The Tech - Online EditionMIT's oldest and largest
newspaper & the first
newspaper published
on the web
Boston Weather: 42.0°F | Fair


Blowin’ in the Wind

Larry Benedict

We lived in a condominium once. Seemed like a good idea at the time: no trash to haul, no stairs or walkway to shovel in the winter time, no outdoor maintenance. The “Association” took care of all that.

When we actually bought it, we got a deed, about a page long, and an Association Manual, about 50 pages long. The manual was part of the deal and told us all the things we could and we couldn’t do, though mostly the latter. We couldn’t plant flowers next to our walkway, or put lawn furniture on the grass behind our patio, or put anything up like a volleyball net. We couldn’t swim in the pool before 8 a.m. or after 9 p.m. during the summer. We couldn’t put anything on our front door (let alone paint it red, which my wife wanted to do). We could hang nothing on the patio or the building itself, and we could put nothing in our windows, either outside or inside.

These were the rules. It was part of living in this particular community. For a while, living in that community was novel and comfortable, but as time wore on, it became too restrictive for us and we moved.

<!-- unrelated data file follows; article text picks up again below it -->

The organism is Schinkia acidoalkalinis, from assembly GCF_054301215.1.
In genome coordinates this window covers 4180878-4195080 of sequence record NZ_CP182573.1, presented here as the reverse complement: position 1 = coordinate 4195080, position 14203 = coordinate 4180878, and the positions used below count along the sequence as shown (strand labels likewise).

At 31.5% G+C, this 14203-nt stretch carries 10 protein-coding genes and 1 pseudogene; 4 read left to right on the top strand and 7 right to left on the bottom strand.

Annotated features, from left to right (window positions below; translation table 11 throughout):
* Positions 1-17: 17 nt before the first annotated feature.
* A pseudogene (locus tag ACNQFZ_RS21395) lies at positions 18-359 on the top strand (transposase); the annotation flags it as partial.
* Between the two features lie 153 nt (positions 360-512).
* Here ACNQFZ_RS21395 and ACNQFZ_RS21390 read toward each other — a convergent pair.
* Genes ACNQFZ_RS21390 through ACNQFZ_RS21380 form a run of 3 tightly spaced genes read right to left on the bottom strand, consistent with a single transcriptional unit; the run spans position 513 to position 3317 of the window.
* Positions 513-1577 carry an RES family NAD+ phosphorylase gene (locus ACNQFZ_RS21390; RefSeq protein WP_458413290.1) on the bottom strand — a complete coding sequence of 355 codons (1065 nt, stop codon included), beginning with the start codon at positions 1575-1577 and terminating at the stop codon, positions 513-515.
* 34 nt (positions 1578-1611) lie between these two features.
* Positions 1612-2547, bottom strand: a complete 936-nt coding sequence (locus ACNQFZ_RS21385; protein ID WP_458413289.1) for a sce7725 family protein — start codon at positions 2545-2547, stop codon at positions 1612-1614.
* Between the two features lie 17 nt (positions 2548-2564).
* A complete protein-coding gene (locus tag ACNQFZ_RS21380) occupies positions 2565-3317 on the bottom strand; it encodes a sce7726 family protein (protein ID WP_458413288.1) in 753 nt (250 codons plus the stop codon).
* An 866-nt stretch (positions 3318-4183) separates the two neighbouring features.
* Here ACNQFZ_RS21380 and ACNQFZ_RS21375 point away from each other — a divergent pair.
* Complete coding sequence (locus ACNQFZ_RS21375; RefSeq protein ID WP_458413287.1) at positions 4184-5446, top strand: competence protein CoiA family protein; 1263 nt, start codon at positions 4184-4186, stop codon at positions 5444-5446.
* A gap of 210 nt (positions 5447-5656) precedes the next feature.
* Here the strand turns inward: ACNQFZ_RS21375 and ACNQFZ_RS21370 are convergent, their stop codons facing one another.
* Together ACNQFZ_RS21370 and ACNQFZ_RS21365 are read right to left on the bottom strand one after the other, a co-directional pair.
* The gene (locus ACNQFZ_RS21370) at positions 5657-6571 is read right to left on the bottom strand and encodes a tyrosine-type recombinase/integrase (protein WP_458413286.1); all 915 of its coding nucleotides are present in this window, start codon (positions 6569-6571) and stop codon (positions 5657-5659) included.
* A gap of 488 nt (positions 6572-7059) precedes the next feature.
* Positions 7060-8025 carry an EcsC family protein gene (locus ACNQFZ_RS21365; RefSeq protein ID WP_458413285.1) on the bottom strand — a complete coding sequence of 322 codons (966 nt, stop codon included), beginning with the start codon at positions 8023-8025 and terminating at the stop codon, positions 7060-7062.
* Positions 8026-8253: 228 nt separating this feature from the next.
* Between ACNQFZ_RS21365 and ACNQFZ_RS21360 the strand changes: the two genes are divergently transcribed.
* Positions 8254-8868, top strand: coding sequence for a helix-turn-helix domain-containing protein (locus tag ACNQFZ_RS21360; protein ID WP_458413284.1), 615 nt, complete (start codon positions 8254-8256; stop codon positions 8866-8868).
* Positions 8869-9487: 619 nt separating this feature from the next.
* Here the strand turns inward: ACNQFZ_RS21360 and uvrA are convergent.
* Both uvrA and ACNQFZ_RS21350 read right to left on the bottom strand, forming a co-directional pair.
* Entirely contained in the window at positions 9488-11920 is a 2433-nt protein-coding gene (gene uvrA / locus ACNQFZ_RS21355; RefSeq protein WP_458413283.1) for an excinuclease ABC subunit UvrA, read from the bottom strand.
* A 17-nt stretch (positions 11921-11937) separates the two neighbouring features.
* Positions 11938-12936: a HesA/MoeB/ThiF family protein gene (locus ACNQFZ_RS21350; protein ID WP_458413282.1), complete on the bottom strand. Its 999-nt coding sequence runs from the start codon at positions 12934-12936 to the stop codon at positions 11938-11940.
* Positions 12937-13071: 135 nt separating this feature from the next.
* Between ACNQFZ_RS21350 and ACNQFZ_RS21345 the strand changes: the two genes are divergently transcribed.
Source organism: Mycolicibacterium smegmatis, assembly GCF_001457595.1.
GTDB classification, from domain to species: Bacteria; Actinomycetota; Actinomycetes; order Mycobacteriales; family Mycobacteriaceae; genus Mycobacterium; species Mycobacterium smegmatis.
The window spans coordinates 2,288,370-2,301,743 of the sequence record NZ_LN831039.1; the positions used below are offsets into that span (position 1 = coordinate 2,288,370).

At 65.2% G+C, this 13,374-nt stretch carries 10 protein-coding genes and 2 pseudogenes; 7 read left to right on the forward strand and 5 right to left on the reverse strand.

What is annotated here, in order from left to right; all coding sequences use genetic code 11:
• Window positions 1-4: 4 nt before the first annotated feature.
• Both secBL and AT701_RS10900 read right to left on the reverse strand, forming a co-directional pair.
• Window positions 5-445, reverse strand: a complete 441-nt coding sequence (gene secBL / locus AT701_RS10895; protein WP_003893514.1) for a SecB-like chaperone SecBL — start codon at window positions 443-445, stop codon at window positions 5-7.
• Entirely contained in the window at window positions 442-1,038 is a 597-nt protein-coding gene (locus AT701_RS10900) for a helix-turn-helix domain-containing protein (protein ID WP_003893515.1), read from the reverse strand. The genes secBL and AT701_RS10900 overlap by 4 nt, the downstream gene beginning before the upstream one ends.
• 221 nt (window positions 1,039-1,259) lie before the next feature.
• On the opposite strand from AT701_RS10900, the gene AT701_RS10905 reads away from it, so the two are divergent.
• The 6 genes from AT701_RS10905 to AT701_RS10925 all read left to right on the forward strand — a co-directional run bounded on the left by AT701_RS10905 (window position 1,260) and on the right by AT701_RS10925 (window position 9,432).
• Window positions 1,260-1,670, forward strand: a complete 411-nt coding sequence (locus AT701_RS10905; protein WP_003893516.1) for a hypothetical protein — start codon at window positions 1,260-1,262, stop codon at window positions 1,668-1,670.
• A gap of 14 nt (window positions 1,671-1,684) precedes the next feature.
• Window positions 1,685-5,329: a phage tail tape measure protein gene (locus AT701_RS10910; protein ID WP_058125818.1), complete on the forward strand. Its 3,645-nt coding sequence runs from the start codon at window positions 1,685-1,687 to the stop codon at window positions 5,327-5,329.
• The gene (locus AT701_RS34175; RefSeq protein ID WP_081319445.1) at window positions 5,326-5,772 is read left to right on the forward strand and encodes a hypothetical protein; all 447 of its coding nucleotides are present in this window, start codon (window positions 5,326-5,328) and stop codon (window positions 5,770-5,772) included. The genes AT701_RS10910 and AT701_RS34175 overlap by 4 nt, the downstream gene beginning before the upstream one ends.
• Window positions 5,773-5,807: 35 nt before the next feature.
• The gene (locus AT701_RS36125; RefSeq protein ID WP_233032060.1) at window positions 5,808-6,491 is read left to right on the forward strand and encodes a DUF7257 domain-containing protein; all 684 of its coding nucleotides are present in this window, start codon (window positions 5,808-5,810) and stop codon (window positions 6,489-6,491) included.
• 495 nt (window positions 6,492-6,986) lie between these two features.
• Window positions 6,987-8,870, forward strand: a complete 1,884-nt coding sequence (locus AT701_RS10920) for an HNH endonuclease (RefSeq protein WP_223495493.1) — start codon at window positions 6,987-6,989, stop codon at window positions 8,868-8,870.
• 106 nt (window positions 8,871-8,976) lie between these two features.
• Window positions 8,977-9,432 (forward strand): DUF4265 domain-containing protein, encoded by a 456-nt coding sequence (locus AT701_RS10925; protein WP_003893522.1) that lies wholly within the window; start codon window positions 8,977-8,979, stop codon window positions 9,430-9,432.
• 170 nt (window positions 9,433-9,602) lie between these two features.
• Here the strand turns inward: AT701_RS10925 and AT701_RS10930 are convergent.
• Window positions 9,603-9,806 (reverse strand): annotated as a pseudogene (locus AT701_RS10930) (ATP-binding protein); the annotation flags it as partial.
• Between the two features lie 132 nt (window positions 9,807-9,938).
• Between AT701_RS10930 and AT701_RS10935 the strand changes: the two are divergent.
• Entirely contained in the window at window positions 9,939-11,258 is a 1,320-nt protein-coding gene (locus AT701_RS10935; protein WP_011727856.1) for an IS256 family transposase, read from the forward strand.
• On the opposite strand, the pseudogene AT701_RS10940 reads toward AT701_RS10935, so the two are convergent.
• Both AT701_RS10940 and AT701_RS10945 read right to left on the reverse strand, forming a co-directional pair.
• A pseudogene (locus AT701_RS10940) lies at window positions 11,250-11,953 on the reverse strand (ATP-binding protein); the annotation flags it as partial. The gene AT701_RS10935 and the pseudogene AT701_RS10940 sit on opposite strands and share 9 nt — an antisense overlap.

Many residential communities have rules. They’re not always popular, but they are the rules. Recently a controversy has arisen on campus over a student wanting to hang a flag outside his residence hall room. MIT’s housing office has a rule that a student may not hang anything outside his or her room: laundry, blankets, banners, and flags to name a few. There are a number of reasons for this rule ranging from the purely aesthetic to the safety issue. For example, a large banner framed with wooden supports might fall and injure someone.

This is not a free speech issue as some have tried to frame it, but rather a landlord/tenant and community issue. As one of my staff noted, “It is important to separate important philosophical and political matters worthy of serious discussion in an educational community from fairly simple safety concerns. As an expression of personal or political freedom, the statement embodied by a flag is made regardless of whether it is posted in front of or behind the glass of a room window.”

MIT does allow certain posters or banners to be hung outside a residence hall with prior permission. The process requires that a banner be hung in such a way that it will not fall down or blow away, thereby posing a safety hazard. It also requires that it be there for a specified period of time only, and then taken down.

Not all rules are popular with everyone and this rule is no exception. Rules at MIT are reviewed from time to time with student input, and perhaps it is time to review this rule again.

In the meantime, the rule stands. It has been pointed out that at at least one residence hall, flags have been allowed to hang outside a window. That is true of the past but no longer. The policy is now being evenly enforced to be fair to everyone.

Larry Benedict is Dean for Student Life.